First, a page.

Marlowe and Nicholas Faunt
Many scholars have wondered what "track"
Christopher Marlowe was on when he became the Parker Scholarship recipient
in 1580, leaving the Kings School in Canterbury for Cambridge's Corpus Christi
College. Was he destined to remain a lowly cobbler's son? Or did
Elizabethan England have an express route to higher stations in the social
It turns out that modern scholars have a parallel case in
the life of Nicholas Faunt, who was also a young scholar from the Kings
School. Faunt's father taught singing at the Cathedral and would have
taught Marlowe and his younger brother Thomas, as Urry has noted. (Christopher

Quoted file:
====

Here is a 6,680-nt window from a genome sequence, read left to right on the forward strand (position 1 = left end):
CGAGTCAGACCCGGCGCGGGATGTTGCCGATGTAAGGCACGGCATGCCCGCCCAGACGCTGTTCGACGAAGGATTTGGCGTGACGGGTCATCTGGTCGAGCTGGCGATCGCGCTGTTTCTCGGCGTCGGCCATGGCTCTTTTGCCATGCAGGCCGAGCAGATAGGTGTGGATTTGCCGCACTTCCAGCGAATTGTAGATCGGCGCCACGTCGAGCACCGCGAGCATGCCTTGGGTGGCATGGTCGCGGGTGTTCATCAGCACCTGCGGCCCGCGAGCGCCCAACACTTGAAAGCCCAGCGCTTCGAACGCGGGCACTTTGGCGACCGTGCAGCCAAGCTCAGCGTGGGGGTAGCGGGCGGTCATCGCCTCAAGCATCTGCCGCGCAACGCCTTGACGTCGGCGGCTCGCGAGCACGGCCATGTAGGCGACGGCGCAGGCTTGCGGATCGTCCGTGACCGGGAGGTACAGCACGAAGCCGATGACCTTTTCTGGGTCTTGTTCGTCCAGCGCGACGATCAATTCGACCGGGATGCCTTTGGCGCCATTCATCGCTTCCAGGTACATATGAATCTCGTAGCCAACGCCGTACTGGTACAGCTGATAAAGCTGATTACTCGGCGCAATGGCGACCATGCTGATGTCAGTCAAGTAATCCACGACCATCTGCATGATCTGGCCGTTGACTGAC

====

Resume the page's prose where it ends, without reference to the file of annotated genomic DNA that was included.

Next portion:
Marlowe and Canterbury) Like Marlowe young Faunt became a Parker
Scholar at Corpus Christi.
scholarship student at King's School the previous decade, Faunt resided in room
6 with another Fellow, named Harris (see graphic at left). A few years later,
Marlowe himself may have occupied this same room. This fellow was Thomas
Harris, later Marlowe's major professor or "praelector," who stood for
Marlowe's BA in the "Grace Book."
Harris proves to have been from Pluckley, Kent, the tinny village where the
manuscript of Henry IV, the so called "Dering
Manuscript," surfaced. D is a primitive unified five act play containing
all of the action of the two part, ten act play. Hardin Craig,
Louis Ule and I have all argued, in print, that D is the source play upon which the printed
two part versions was based. To
See Folio One Click Here